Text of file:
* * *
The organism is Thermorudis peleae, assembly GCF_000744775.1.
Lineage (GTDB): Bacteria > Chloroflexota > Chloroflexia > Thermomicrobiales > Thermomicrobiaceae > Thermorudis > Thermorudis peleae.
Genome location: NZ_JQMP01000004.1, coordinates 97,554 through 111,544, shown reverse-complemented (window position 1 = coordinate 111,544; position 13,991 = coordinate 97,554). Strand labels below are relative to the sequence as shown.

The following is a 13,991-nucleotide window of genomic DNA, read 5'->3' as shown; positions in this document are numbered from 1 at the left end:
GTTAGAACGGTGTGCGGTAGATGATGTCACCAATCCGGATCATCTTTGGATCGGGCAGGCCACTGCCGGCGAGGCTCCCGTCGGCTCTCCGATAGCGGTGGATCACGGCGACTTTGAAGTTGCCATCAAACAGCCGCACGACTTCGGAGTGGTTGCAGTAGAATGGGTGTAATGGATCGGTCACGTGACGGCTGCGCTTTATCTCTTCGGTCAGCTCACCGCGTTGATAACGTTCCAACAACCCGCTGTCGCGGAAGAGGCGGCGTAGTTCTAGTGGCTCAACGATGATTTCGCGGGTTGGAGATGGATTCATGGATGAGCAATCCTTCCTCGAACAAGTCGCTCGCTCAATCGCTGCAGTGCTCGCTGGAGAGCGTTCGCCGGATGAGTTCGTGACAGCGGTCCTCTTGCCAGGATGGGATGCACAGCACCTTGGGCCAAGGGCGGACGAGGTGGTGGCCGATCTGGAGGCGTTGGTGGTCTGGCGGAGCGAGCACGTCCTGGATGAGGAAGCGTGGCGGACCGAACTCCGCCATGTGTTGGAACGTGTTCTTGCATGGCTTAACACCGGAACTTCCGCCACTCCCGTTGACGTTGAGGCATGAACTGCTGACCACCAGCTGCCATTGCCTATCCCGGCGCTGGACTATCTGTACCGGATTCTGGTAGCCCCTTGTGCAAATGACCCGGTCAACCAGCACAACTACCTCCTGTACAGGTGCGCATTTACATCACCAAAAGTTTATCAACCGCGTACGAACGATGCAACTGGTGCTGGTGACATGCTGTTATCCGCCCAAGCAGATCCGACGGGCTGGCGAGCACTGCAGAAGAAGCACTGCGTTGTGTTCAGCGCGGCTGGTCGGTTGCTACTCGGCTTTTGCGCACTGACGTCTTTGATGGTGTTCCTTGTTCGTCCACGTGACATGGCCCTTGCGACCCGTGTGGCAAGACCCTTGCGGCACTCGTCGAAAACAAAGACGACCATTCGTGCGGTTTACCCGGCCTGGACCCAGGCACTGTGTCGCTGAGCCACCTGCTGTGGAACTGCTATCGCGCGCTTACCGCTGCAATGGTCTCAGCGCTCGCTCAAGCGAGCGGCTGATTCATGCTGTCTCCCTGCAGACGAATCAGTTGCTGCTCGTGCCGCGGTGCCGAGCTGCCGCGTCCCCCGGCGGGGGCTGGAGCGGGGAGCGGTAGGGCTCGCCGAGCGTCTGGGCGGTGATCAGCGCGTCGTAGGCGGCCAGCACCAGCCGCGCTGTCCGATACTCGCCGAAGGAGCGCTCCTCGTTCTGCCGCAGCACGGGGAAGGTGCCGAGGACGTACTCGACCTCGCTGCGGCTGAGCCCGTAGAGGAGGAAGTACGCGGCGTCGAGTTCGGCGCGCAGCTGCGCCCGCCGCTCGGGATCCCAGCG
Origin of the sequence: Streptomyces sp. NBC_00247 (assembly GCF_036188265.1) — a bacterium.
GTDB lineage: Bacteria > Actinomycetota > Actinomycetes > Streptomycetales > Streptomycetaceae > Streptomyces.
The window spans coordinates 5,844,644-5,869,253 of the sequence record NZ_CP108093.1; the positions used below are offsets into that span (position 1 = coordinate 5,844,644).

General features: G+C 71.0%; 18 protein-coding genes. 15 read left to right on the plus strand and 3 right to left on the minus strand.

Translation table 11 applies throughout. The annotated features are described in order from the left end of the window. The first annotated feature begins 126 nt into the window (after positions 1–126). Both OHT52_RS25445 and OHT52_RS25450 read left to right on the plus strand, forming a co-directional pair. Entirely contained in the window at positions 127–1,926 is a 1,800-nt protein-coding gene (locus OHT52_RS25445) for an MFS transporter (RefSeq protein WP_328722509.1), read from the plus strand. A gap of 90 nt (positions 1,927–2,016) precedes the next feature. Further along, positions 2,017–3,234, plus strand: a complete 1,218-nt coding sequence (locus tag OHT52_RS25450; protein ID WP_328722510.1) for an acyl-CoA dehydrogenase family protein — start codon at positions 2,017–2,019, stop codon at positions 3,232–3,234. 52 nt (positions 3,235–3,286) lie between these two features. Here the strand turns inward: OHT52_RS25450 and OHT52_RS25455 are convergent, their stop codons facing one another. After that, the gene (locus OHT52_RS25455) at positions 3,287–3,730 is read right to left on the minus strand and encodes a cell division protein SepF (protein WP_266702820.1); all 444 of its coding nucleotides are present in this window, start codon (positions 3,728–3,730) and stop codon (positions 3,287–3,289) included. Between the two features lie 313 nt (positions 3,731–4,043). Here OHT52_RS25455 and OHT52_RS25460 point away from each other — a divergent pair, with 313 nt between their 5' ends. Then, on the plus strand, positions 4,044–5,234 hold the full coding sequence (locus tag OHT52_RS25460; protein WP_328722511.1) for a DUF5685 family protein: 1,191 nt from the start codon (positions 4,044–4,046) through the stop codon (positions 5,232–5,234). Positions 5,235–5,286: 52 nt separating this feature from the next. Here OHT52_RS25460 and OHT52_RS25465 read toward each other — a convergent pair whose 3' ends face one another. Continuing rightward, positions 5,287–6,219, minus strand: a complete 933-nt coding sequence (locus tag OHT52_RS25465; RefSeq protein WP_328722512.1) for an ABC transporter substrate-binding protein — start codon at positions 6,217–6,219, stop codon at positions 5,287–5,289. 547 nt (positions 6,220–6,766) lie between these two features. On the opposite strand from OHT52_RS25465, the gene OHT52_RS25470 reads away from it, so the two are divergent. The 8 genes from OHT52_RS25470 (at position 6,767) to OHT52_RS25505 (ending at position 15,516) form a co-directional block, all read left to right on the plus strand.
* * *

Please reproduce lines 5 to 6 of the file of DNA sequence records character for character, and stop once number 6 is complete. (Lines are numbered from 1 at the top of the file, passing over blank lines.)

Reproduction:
GTTAGAACGGTGTGCGGTAGATGATGTCACCAATCCGGATCATCTTTGGATCGGGCAGGCCACTGCCGGCGAGGCTCCCGTCGGCTCTCCGATAGCGGTGGATCACGGCGACTTTGAAGTTGCCATCAAACAGCCGCACGACTTCGGAGTGGTTGCAGTAGAATGGGTGTAATGGATCGGTCACGTGACGGCTGCGCTTTATCTCTTCGGTCAGCTCACCGCGTTGATAACGTTCCAACAACCCGCTGTCGCGGAAGAGGCGGCGTAGTTCTAGTGGCTCAACGATGATTTCGCGGGTTGGAGATGGATTCATGGATGAGCAATCCTTCCTCGAACAAGTCGCTCGCTCAATCGCTGCAGTGCTCGCTGGAGAGCGTTCGCCGGATGAGTTCGTGACAGCGGTCCTCTTGCCAGGATGGGATGCACAGCACCTTGGGCCAAGGGCGGACGAGGTGGTGGCCGATCTGGAGGCGTTGGTGGTCTGGCGGAGCGAGCACGTCCTGGATGAGGAAGCGTGGCGGACCGAACTCCGCCATGTGTTGGAACGTGTTCTTGCATGGCTTAACACCGGAACTTCCGCCACTCCCGTTGACGTTGAGGCATGAACTGCTGACCACCAGCTGCCATTGCCTATCCCGGCGCTGGACTATCTGTACCGGATTCTGGTAGCCCCTTGTGCAAATGACCCGGTCAACCAGCACAACTACCTCCTGTACAGGTGCGCATTTACATCACCAAAAGTTTATCAACCGCGTACGAACGATGCAACTGGTGCTGGTGACATGCTGTTATCCGCCCAAGCAGATCCGACGGGCTGGCGAGCACTGCAGAAGAAGCACTGCGTTGTGTTCAGCGCGGCTGGTCGGTTGCTACTCGGCTTTTGCGCACTGACGTCTTTGATGGTGTTCCTTGTTCGTCCACGTGACATGGCCCTTGCGACCCGTGTGGCAAGACCCTTGCGGCACTCGTCGAAAACAAAGACGACCATTCGTGCGGTTTACCCGGCCTGGACCCAGGCACTGTGTCGCTGAGCCACCTGCTGTGGAACTGCTATCGCGCGCTTACCGCTGCAATGGTCTCAGCGCTCGCTCAAGCGAGCGGCTGATTCATGCTGTCTCCCTGCAGACGAATCAGTTGCTGCTCGTGCCGCGGTGCCGAGCTGCCGCGTCCCCCGGCGGGGGCTGGAGCGGGGAGCGGTAGGGCTCGCCGAGCGTCTGGGCGGTGATCAGCGCGTCGTAGGCGGCCAGCACCAGCCGCGCTGTCCGATACTCGCCGAAGGAGCGCTCCTCGTTCTGCCGCAGCACGGGGAAGGTGCCGAGGACGTACTCGACCTCGCTGCGGCTGAGCCCGTAGAGGAGGAAGTACGCGGCGTCGAGTTCGGCGCGCAGCTGCGCCCGCCGCTCGGGATCCCAGCG
Origin of the sequence: Streptomyces sp. NBC_00247 (assembly GCF_036188265.1) — a bacterium.